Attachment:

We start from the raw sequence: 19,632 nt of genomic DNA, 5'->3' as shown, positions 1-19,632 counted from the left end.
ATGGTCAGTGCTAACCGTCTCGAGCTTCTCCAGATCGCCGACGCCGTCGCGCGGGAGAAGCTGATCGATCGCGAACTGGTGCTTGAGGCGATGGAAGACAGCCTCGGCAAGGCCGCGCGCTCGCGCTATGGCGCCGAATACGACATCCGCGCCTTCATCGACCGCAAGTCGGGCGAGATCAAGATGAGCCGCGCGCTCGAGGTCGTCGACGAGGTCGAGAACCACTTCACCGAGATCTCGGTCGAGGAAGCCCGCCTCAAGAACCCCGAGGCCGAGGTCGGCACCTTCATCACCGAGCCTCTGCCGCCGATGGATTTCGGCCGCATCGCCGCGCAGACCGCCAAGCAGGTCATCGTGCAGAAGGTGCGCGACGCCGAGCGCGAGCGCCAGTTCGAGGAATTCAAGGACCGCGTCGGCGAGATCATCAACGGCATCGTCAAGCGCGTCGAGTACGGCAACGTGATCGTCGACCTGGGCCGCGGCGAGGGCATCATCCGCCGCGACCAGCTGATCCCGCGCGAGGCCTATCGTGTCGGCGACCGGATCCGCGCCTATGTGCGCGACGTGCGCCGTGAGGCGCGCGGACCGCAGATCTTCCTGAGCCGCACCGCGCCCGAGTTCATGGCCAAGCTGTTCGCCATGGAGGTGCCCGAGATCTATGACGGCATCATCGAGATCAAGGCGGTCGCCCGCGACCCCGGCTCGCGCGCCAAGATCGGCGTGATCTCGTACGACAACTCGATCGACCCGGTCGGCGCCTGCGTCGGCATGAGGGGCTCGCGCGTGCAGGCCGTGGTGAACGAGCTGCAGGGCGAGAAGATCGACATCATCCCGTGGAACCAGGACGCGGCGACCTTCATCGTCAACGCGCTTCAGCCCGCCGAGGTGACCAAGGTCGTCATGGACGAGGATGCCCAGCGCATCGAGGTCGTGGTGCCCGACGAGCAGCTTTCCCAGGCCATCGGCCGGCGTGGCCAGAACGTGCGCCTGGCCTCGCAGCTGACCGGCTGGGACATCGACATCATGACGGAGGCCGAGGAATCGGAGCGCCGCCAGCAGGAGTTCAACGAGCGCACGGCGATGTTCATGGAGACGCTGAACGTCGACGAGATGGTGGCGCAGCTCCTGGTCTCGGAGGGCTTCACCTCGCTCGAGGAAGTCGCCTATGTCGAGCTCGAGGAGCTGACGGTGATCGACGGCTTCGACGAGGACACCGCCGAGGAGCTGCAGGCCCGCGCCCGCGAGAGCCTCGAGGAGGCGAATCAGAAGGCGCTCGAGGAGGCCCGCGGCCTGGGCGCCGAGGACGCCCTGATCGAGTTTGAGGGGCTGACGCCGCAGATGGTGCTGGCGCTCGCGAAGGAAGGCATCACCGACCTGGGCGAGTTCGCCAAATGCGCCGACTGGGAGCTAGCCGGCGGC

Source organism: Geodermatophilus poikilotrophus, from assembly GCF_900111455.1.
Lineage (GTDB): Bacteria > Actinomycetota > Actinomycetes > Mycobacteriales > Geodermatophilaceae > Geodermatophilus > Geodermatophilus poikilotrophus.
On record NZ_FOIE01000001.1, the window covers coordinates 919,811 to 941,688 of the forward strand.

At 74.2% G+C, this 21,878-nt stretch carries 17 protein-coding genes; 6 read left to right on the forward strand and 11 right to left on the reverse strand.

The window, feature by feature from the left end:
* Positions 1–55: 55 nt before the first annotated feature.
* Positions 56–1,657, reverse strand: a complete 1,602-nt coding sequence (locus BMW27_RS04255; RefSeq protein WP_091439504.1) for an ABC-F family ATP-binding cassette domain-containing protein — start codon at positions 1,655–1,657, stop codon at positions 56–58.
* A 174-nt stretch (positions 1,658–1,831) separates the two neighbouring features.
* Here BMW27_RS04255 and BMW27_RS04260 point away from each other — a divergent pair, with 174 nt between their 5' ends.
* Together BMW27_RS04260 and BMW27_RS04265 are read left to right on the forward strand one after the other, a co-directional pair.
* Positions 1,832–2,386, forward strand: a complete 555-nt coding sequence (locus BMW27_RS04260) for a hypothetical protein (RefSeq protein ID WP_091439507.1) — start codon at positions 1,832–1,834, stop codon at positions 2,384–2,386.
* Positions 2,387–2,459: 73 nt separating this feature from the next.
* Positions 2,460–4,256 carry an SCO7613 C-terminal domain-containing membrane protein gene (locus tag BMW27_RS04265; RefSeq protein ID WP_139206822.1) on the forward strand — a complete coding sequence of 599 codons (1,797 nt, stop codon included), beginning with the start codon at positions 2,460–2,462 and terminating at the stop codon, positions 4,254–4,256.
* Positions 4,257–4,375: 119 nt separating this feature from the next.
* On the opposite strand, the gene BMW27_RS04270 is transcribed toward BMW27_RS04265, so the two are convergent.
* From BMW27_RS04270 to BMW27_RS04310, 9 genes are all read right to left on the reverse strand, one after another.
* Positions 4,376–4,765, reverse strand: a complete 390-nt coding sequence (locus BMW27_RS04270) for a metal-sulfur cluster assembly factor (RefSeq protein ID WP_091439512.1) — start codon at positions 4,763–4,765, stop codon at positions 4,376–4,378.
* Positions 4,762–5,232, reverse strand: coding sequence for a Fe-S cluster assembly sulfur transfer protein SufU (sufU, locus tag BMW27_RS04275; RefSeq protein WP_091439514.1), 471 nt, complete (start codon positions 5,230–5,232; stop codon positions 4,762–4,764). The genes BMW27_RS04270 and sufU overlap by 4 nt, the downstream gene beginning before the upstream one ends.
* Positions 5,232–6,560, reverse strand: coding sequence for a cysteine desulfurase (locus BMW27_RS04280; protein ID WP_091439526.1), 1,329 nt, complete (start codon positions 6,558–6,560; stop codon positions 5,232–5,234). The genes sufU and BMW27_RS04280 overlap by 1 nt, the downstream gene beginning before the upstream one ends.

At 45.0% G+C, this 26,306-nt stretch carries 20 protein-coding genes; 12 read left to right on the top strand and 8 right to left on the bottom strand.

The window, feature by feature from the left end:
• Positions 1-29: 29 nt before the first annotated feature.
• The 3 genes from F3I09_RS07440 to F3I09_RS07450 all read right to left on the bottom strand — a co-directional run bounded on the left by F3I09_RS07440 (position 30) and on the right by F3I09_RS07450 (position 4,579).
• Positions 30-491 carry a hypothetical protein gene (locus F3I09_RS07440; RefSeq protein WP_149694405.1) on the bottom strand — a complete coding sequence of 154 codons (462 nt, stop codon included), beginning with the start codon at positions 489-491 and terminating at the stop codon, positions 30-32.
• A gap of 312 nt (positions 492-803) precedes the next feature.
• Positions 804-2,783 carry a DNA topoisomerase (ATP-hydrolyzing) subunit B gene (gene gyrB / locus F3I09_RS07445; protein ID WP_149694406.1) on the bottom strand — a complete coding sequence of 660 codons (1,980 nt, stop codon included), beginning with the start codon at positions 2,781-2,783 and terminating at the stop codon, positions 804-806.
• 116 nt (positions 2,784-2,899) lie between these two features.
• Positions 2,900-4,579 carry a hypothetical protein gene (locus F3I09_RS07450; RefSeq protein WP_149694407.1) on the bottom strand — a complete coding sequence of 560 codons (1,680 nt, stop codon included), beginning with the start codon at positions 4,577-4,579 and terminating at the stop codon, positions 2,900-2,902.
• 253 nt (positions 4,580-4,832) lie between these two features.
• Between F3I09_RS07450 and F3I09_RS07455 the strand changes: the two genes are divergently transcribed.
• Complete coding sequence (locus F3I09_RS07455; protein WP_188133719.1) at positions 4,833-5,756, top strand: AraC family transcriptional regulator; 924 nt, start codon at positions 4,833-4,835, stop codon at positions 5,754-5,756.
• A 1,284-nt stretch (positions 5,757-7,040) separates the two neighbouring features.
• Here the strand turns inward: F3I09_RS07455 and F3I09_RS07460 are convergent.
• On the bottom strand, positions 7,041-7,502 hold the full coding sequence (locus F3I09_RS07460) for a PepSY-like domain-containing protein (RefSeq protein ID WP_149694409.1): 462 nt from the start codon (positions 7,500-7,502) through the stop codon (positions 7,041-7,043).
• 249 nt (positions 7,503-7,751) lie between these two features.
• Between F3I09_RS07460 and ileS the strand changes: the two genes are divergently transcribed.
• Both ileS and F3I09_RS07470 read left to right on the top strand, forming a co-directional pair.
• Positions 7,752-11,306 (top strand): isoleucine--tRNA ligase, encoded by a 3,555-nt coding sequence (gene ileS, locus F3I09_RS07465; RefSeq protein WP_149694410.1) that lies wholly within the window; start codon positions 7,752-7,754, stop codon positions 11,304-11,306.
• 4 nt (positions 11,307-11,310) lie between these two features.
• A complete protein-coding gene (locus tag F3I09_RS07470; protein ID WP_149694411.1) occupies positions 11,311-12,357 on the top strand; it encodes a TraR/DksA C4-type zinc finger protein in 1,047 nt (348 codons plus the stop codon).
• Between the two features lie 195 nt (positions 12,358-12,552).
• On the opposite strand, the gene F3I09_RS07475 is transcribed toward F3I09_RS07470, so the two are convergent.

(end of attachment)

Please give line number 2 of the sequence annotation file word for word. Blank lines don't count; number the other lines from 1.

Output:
ATGGTCAGTGCTAACCGTCTCGAGCTTCTCCAGATCGCCGACGCCGTCGCGCGGGAGAAGCTGATCGATCGCGAACTGGTGCTTGAGGCGATGGAAGACAGCCTCGGCAAGGCCGCGCGCTCGCGCTATGGCGCCGAATACGACATCCGCGCCTTCATCGACCGCAAGTCGGGCGAGATCAAGATGAGCCGCGCGCTCGAGGTCGTCGACGAGGTCGAGAACCACTTCACCGAGATCTCGGTCGAGGAAGCCCGCCTCAAGAACCCCGAGGCCGAGGTCGGCACCTTCATCACCGAGCCTCTGCCGCCGATGGATTTCGGCCGCATCGCCGCGCAGACCGCCAAGCAGGTCATCGTGCAGAAGGTGCGCGACGCCGAGCGCGAGCGCCAGTTCGAGGAATTCAAGGACCGCGTCGGCGAGATCATCAACGGCATCGTCAAGCGCGTCGAGTACGGCAACGTGATCGTCGACCTGGGCCGCGGCGAGGGCATCATCCGCCGCGACCAGCTGATCCCGCGCGAGGCCTATCGTGTCGGCGACCGGATCCGCGCCTATGTGCGCGACGTGCGCCGTGAGGCGCGCGGACCGCAGATCTTCCTGAGCCGCACCGCGCCCGAGTTCATGGCCAAGCTGTTCGCCATGGAGGTGCCCGAGATCTATGACGGCATCATCGAGATCAAGGCGGTCGCCCGCGACCCCGGCTCGCGCGCCAAGATCGGCGTGATCTCGTACGACAACTCGATCGACCCGGTCGGCGCCTGCGTCGGCATGAGGGGCTCGCGCGTGCAGGCCGTGGTGAACGAGCTGCAGGGCGAGAAGATCGACATCATCCCGTGGAACCAGGACGCGGCGACCTTCATCGTCAACGCGCTTCAGCCCGCCGAGGTGACCAAGGTCGTCATGGACGAGGATGCCCAGCGCATCGAGGTCGTGGTGCCCGACGAGCAGCTTTCCCAGGCCATCGGCCGGCGTGGCCAGAACGTGCGCCTGGCCTCGCAGCTGACCGGCTGGGACATCGACATCATGACGGAGGCCGAGGAATCGGAGCGCCGCCAGCAGGAGTTCAACGAGCGCACGGCGATGTTCATGGAGACGCTGAACGTCGACGAGATGGTGGCGCAGCTCCTGGTCTCGGAGGGCTTCACCTCGCTCGAGGAAGTCGCCTATGTCGAGCTCGAGGAGCTGACGGTGATCGACGGCTTCGACGAGGACACCGCCGAGGAGCTGCAGGCCCGCGCCCGCGAGAGCCTCGAGGAGGCGAATCAGAAGGCGCTCGAGGAGGCCCGCGGCCTGGGCGCCGAGGACGCCCTGATCGAGTTTGAGGGGCTGACGCCGCAGATGGTGCTGGCGCTCGCGAAGGAAGGCATCACCGACCTGGGCGAGTTCGCCAAATGCGCCGACTGGGAGCTAGCCGGCGGC